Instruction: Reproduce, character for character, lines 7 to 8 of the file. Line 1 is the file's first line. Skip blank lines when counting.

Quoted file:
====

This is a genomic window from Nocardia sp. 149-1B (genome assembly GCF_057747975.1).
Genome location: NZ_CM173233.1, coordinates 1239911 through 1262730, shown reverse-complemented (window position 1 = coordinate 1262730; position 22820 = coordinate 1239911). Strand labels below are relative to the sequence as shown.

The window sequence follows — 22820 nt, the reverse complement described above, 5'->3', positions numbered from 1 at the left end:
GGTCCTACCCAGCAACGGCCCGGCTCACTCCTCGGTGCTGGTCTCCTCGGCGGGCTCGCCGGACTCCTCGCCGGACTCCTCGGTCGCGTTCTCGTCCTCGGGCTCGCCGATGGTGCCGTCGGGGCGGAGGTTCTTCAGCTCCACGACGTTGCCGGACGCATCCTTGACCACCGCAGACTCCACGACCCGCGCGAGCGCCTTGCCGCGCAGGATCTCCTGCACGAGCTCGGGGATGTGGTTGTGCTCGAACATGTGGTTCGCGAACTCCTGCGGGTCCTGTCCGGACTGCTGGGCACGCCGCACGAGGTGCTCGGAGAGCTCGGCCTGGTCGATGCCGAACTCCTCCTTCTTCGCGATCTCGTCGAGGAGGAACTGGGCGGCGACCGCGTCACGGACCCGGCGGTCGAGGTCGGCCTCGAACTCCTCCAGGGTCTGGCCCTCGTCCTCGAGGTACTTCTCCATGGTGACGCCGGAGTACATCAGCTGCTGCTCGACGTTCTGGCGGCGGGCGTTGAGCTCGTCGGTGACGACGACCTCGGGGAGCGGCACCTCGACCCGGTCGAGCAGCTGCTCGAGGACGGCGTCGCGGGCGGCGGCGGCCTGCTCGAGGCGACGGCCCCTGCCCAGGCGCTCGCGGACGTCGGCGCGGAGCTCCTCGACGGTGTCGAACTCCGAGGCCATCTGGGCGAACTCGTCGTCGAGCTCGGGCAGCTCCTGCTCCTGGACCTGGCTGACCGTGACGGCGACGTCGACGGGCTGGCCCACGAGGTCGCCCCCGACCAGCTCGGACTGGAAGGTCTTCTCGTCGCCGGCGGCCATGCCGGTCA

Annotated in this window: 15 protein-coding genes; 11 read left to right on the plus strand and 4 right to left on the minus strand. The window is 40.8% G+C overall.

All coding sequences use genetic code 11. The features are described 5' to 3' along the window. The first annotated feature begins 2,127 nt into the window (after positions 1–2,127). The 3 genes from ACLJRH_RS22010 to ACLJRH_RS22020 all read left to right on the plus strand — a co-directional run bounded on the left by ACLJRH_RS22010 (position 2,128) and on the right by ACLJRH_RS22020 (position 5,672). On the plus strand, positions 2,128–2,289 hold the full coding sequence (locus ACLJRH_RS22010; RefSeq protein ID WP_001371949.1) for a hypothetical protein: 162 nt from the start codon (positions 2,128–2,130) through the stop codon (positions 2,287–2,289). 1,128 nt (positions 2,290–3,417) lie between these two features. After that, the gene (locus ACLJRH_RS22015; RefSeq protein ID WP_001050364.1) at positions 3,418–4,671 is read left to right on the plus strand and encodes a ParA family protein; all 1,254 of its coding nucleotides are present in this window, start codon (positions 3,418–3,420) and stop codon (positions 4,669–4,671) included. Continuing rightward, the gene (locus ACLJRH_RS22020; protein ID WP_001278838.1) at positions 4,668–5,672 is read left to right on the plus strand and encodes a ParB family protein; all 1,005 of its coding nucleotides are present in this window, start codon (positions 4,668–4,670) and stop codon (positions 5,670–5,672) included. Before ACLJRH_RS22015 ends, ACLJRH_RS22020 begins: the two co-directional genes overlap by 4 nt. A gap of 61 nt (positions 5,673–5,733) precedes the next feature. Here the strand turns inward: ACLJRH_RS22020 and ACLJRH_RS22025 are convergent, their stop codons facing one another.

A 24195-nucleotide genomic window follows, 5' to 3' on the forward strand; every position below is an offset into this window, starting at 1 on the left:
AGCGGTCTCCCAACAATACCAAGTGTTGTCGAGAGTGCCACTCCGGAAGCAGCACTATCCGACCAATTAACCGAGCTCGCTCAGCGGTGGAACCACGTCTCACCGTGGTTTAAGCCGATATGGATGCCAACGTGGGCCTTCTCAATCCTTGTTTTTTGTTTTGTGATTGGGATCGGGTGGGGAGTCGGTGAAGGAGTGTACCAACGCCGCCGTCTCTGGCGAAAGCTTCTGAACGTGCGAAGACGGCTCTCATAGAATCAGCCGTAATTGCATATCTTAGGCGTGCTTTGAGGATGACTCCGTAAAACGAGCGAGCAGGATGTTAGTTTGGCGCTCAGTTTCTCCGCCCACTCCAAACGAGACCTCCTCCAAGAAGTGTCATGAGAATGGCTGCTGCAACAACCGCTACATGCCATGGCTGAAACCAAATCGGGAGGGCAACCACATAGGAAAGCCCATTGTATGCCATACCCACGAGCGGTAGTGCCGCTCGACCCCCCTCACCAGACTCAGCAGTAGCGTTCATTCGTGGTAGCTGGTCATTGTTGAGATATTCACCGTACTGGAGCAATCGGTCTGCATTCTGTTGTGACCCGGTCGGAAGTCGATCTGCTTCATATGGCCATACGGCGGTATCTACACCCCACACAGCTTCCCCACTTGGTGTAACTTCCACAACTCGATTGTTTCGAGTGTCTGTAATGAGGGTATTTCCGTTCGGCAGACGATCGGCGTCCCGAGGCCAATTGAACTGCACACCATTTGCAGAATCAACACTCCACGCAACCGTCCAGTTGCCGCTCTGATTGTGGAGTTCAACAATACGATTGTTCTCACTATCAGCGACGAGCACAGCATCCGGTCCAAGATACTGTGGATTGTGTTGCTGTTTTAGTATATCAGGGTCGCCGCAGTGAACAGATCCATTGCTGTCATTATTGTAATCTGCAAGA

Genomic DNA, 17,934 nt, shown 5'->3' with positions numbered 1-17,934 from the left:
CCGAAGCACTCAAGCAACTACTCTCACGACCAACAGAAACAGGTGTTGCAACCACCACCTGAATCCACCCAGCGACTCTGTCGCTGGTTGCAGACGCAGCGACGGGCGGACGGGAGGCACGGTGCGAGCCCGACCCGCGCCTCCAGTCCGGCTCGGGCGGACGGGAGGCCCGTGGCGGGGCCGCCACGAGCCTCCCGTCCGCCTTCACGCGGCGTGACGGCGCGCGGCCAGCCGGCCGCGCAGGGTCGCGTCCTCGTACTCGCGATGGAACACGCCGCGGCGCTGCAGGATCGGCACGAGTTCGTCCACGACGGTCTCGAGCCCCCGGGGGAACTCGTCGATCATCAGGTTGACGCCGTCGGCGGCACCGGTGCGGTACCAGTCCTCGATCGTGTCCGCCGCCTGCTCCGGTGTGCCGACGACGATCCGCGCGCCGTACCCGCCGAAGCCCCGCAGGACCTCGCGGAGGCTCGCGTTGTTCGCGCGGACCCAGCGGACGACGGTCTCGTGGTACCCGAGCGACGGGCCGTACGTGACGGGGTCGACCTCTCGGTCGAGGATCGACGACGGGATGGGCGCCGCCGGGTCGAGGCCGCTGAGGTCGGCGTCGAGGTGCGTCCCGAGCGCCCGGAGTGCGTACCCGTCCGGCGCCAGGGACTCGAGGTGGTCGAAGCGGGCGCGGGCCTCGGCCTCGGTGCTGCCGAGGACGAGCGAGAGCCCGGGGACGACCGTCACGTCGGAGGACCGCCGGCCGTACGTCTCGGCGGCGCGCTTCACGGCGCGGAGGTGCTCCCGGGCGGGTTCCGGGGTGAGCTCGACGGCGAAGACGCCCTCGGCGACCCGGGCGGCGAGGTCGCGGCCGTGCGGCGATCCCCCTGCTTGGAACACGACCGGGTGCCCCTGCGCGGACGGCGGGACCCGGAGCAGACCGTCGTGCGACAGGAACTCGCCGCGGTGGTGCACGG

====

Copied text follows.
A 24195-nucleotide genomic window follows, 5' to 3' on the forward strand; every position below is an offset into this window, starting at 1 on the left:
AGCGGTCTCCCAACAATACCAAGTGTTGTCGAGAGTGCCACTCCGGAAGCAGCACTATCCGACCAATTAACCGAGCTCGCTCAGCGGTGGAACCACGTCTCACCGTGGTTTAAGCCGATATGGATGCCAACGTGGGCCTTCTCAATCCTTGTTTTTTGTTTTGTGATTGGGATCGGGTGGGGAGTCGGTGAAGGAGTGTACCAACGCCGCCGTCTCTGGCGAAAGCTTCTGAACGTGCGAAGACGGCTCTCATAGAATCAGCCGTAATTGCATATCTTAGGCGTGCTTTGAGGATGACTCCGTAAAACGAGCGAGCAGGATGTTAGTTTGGCGCTCAGTTTCTCCGCCCACTCCAAACGAGACCTCCTCCAAGAAGTGTCATGAGAATGGCTGCTGCAACAACCGCTACATGCCATGGCTGAAACCAAATCGGGAGGGCAACCACATAGGAAAGCCCATTGTATGCCATACCCACGAGCGGTAGTGCCGCTCGACCCCCCTCACCAGACTCAGCAGTAGCGTTCATTCGTGGTAGCTGGTCATTGTTGAGATATTCACCGTACTGGAGCAATCGGTCTGCATTCTGTTGTGACCCGGTCGGAAGTCGATCTGCTTCATATGGCCATACGGCGGTATCTACACCCCACACAGCTTCCCCACTTGGTGTAACTTCCACAACTCGATTGTTTCGAGTGTCTGTAATGAGGGTATTTCCGTTCGGCAGACGATCGGCGTCCCGAGGCCAATTGAACTGCACACCATTTGCAGAATCAACACTCCACGCAACCGTCCAGTTGCCGCTCTGATTGTGGAGTTCAACAATACGATTGTTCTCACTATCAGCGACGAGCACAGCATCCGGTCCAAGATACTGTGGATTGTGTTGCTGTTTTAGTATATCAGGGTCGCCGCAGTGAACAGATCCATTGCTGTCATTATTGTAATCTGCAAGA